McCain lost magic with negative slant

Jawing back at Bush took focus, momentum from unique campaign

March 09, 2000|By Paul West | Paul West,SUN NATIONAL STAFF

WASHINGTON -- On a warm winter day last month, John McCain's "Straight Talk Express" bus was rolling across South Carolina, and the candidate, as usual, was holed up in the back, answering questions from reporters.

McCain was still bristling over a Bush campaign event a few days earlier, when the Texas governor stood by while a surrogate accused McCain of having "forgotten" his fellow veterans after he came home from Vietnam.

Describing his need to respond as "almost a matter of honor," McCain said, "When I'm attacked, I'm going to fire back. The only way to dissuade your opponent" from negative attacks is "to make sure that the price they pay for those attacks is a very high one."

As events played out, however, it was McCain who paid the higher price.

According to those both inside and outside of the McCain camp, those days in early February have emerged as a turning point, the moment at which McCain began losing the magic that had made him the hottest political property in years.

McCain tripped himself up, they said, by abandoning the very things that had made him so attractive in the first place: his reformist message and a positive campaign style, which represented a sharp break from politics as usual.

"When you've got something that's working, a solid message that's defying everyone's expectations, you keep doing it," said Dave Carney, a Republican strategist in New Hampshire.

Instead, he said, McCain talked increasingly about campaign tactics and got bogged down in negative attacks by Bush and his allies.

"He didn't even talk about campaign finance reform, except to talk about `their tactics are bad, that's why we need campaign finance reform,' " Carney noted.

McCain became, in other words, just another politician.

To the end of his campaign, which could come as early as today, the McCain phenomenon has been a study in contrasts, raising as many questions as it answered and remaining something of a mystery even to those who created it.

Uniting the alienated

A novice national candidate at the advanced age of 63, the Arizona senator pumped extraordinary interest into the presidential contest. He drew thousands of new people into the Republican primaries, including Democrats and independents, first-time voters and many who had become alienated by Washington politics and had once been drawn to Ross Perot's outsider candidacy.

"The campaign tapped into a very deep sentiment among independent voters for an end to politics as usual," said Marshall Wittmann, a McCain campaign adviser. "What we have now is the emergence of the `McCain independent' and the `McCain Republican,' and John McCain is the leader of that movement."

McCain failed to win the Republican nomination, however, because he was weakest where it mattered most: in the conservative heart of his own party.

He failed to connect with enough Republicans, despite what all agreed was a reliably conservative voting record during more than 17 years in Congress. McCain ran what looked like a general election campaign -- reaching out to the swing voters any Republican would love to have in the fall -- before he had locked up the nomination.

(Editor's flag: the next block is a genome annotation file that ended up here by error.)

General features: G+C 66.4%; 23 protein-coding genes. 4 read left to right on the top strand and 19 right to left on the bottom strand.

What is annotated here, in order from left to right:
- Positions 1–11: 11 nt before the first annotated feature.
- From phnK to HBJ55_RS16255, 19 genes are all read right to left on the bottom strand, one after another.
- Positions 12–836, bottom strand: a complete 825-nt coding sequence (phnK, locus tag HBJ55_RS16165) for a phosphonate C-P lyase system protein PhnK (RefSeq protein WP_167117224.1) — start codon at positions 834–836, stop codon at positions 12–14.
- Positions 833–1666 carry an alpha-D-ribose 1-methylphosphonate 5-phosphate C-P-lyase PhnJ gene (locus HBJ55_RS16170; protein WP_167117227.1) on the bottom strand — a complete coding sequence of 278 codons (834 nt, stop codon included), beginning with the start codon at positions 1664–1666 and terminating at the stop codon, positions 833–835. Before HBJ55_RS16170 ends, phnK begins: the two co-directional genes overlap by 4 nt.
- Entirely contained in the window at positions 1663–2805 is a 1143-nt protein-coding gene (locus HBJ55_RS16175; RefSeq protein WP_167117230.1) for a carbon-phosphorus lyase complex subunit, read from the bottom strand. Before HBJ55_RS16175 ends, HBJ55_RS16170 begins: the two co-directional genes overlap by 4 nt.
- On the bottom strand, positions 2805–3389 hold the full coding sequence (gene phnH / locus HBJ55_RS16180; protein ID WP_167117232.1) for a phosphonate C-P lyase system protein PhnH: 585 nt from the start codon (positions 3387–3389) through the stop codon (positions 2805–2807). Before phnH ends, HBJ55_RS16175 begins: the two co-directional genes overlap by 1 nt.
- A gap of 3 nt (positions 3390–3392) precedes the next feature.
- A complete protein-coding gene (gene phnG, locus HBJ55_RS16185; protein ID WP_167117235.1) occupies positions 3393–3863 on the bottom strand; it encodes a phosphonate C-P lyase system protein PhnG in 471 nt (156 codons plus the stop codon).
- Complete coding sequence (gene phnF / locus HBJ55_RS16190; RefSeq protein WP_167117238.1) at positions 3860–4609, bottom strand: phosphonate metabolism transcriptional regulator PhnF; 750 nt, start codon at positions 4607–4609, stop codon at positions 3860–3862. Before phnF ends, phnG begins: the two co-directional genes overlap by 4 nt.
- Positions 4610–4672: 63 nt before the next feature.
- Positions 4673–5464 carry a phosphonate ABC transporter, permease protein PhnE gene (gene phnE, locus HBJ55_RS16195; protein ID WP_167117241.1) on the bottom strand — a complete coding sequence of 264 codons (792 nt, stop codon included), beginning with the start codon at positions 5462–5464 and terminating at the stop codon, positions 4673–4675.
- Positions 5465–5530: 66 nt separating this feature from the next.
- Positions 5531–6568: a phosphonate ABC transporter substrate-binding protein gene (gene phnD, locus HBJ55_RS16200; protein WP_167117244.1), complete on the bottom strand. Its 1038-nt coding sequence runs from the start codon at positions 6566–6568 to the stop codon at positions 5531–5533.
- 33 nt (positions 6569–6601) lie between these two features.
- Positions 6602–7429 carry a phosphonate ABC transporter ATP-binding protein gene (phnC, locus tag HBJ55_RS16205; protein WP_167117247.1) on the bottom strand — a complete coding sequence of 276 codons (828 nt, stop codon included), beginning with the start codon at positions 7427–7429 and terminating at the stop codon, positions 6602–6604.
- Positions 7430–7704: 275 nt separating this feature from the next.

His success in expanding the Republican voter universe was greater than any presidential candidate since Ronald Reagan. But the Republican establishment never warmed to his candidacy.

Bush and his allies played a big hand in denying McCain the party's embrace. After losing New Hampshire, the anti-McCain forces, which included powerful interest groups whose political activities were threatened by his campaign reform proposals, unleashed a steady barrage of negative assaults against him, over the airwaves, through the telephone and in the mail.

But McCain did his part, too. Concerned that he would undermine his support from independents, he never managed to tailor a message that effectively reached out to conservatives.

Instead, his appeal was largely personal, a complicated, and seemingly contradictory, mix of brash, devil-may-care bravado and old-fashioned patriotism. He railed against the system, while using his chairmanship of a powerful Senate committee to exact contributions from lobbyists.

His aw-shucks demeanor, backed by an inspiring life story of courage in wartime, clashed at times with the candidate who seemed unable to rise above every sling and arrow that came his way on the campaign trail.

To many, he was the embodiment of everything that President Clinton wasn't: the ultimate character candidate. A prisoner of war who survived the infamous Hanoi Hilton, McCain turned book-signings for his best-selling autobiography into campaign events.

His story, and his open manner on the campaign trail, seemed an antidote to Clinton's calculating politics and personal flaws. But doubts about McCain's temperament, which emerged under the searing heat of an unforgiving campaign process, may be among the reasons his bid faltered.

Some Republican veterans said McCain never really had a chance to capitalize on his New Hampshire upset.

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